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NASA Wants a New Solar Electric Engine for Deep Space Travel

While the news about the latest development in the EmDrive is interesting but not imminent and the news about the laser-pushed wafer-thin space sails is getting all of the publicity, NASA quietly unveiled a new plan to develop a new electric propulsion solar-powered engine to send spaceships into deep space. Electric propulsion? Is there anything Elon Musk isn’t involved with?

Well, Elon’s not working on this system … yet. NASA just awarded a $67 million three-year contract to Aerojet Rocketdyne to develop an electric spaceship that could be used for the upcoming Asteroid Redirect missions and possibly for the manned Mars mission in 2030. Aerojet Rocketdyne’s mission is to deliver the Advanced Electric Propulsion System (AEPS) – an integrated electric propulsion system consisting of a thruster, power processing unit (PPU), low-pressure xenon flow controller, and electrical harness.

A 13-kilowatt Hall-effect thruster being evaluated by NASA that traps electrons in a magnetic field to ionize the onboard propellant.

A 13-kilowatt Hall-effect thruster being evaluated by NASA that traps electrons in a magnetic field to ionize the onboard propellant.

Anyone who has waited hours for their electric car to recharge so they can go another 100 miles is saying to themselves, “Yeah, right.” NASA has been contemplating electric propulsion for almost as long as there’s been a NASA, but there’s no Atlas Volt yet. What makes NASA think now is the time for electric propulsion and the AEPS Is the right platform?

Efficiency, for one thing. AEPS will use a Solar Electric Propulsion (SEP) that converts solar energy to electricity that will then accelerate an ionized propellant to extremely high speeds, sending them out the thruster in photon-illuminated blue glow. This is already being used on the Dawn spacecraft orbiting Ceres but Aerojet Rocketdyne plans to at least double that engine’s capacity (estimates say they will be five times better) and provide ten times the fuel efficiency of today’s conventional chemical propulsion systems.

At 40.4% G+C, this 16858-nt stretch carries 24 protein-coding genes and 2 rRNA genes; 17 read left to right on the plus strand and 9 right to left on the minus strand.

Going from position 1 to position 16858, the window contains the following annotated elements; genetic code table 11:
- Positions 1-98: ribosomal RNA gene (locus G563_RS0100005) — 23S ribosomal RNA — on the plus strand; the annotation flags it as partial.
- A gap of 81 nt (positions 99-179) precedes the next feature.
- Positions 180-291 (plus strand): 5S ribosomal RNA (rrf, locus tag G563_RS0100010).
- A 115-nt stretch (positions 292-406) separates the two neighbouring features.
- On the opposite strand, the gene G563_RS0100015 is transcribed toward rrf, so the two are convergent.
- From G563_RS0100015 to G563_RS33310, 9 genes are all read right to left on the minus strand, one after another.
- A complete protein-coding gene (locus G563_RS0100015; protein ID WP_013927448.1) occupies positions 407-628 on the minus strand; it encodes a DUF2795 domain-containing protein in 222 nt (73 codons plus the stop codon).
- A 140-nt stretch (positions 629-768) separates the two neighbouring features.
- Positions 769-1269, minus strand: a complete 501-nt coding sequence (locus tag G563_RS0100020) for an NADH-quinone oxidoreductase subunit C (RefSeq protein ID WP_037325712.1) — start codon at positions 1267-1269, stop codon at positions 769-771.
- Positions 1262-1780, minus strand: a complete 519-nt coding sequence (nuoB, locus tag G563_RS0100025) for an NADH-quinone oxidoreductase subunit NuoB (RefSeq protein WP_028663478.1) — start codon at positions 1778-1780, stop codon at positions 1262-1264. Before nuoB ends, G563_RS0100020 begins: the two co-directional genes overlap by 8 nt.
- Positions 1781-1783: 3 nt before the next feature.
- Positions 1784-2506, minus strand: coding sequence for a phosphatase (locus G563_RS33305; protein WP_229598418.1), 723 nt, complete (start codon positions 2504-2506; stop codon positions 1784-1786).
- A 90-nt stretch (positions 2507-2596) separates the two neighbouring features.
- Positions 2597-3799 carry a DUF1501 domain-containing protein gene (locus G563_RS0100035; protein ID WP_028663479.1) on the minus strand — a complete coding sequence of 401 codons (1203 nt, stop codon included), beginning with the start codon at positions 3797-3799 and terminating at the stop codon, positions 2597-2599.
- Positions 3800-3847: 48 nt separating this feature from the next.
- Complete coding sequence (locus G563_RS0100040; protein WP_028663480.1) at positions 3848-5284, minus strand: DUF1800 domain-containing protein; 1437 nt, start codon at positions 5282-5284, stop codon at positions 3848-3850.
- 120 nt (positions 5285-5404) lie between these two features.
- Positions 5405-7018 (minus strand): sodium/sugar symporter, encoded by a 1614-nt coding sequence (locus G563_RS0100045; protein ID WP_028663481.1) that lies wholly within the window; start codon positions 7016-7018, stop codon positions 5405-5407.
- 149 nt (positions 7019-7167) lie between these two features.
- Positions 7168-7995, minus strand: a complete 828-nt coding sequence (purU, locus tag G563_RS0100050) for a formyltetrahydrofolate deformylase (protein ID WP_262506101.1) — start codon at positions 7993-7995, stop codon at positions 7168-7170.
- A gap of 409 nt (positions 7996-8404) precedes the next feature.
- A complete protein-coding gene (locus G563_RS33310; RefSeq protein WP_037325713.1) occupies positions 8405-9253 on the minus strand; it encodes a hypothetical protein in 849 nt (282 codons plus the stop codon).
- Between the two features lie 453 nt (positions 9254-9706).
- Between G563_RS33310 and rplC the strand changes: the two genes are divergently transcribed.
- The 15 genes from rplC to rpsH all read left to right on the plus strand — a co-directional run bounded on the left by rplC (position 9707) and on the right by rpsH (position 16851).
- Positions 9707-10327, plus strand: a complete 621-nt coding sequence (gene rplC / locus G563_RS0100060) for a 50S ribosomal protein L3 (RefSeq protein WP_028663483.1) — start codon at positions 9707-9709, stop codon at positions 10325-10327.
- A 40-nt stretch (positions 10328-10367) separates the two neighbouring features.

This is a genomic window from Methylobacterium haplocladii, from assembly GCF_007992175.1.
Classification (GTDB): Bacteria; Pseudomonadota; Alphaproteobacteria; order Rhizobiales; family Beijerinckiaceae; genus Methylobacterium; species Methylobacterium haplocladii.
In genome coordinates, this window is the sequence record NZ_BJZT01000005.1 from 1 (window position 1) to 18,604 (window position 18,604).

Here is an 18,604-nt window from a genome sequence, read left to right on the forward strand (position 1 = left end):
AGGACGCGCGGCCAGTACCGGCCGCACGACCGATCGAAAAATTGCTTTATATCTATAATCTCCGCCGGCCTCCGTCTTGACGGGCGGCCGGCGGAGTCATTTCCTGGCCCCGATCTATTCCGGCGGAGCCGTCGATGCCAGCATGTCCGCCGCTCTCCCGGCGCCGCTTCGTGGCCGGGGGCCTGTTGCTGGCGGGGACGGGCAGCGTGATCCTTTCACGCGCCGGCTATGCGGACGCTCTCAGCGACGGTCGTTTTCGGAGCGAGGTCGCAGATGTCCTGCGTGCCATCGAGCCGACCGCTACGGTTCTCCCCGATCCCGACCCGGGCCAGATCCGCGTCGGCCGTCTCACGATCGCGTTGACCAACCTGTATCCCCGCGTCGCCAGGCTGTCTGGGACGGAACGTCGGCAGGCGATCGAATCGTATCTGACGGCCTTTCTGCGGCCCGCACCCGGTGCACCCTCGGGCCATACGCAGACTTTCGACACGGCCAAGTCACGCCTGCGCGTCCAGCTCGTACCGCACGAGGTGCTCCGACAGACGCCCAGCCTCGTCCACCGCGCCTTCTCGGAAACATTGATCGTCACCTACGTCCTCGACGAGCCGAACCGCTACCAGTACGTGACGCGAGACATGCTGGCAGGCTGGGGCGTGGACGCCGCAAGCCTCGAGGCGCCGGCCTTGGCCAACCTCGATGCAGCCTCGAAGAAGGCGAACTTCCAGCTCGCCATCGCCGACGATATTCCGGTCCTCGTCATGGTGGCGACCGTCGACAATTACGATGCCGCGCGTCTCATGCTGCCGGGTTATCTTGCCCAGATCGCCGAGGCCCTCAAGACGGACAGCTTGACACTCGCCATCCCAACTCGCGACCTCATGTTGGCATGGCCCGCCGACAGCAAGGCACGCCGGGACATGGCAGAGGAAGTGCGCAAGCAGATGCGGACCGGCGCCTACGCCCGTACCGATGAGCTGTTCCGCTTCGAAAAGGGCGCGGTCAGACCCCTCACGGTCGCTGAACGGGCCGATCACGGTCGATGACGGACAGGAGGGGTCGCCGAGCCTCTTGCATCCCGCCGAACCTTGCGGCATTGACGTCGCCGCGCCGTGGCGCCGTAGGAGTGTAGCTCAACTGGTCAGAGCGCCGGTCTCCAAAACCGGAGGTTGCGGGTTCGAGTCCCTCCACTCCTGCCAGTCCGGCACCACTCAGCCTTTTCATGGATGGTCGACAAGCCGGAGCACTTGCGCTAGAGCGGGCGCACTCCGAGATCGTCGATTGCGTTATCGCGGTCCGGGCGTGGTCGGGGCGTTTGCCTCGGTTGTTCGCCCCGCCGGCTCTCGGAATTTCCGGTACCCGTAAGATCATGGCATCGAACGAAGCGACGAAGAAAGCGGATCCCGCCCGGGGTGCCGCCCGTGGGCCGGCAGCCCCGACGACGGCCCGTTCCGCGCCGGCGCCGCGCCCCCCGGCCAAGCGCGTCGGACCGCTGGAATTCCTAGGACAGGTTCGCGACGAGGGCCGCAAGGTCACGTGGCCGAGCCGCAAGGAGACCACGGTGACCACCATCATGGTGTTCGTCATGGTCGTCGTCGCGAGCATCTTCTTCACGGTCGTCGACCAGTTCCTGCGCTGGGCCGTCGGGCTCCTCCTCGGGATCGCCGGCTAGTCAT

An artist's depiction of the Asteroid Redirect Mission using Solar Electric Power

An artist’s depiction of the Asteroid Redirect Mission using Solar Electric Power

Slow down there, NASA. How can it be “solar-powered” and “deep space” at the same time? NASA knew you’d ask that. It is also working on advanced solar array technology (different contract with different company) to improve solar power collection for travel far away from the sun.

When will this be available? The Asteroid Redirect Mission to send a robot to grab an asteroid and move it to a lunar orbit is scheduled for the mid 2020s, which in NASA-speak probably means late 2020s. And to cover their asteroids, Aerojet Rocketdyne is also working on the chemically-propelled RS-25 engines for missions related to NASA’s Journey to Mars initiative.

Electric cars are happening on Earth is a big way. So is solar power. Should we get excited about an electric rocket engine even though it’s only improving speed and efficiency by at most a factor of ten? Is space the next frontier for solar-powered, ion propulsion electric spacecraft or will it end up in a giant trash compactor like General Motors’ EV1? Only time will tell.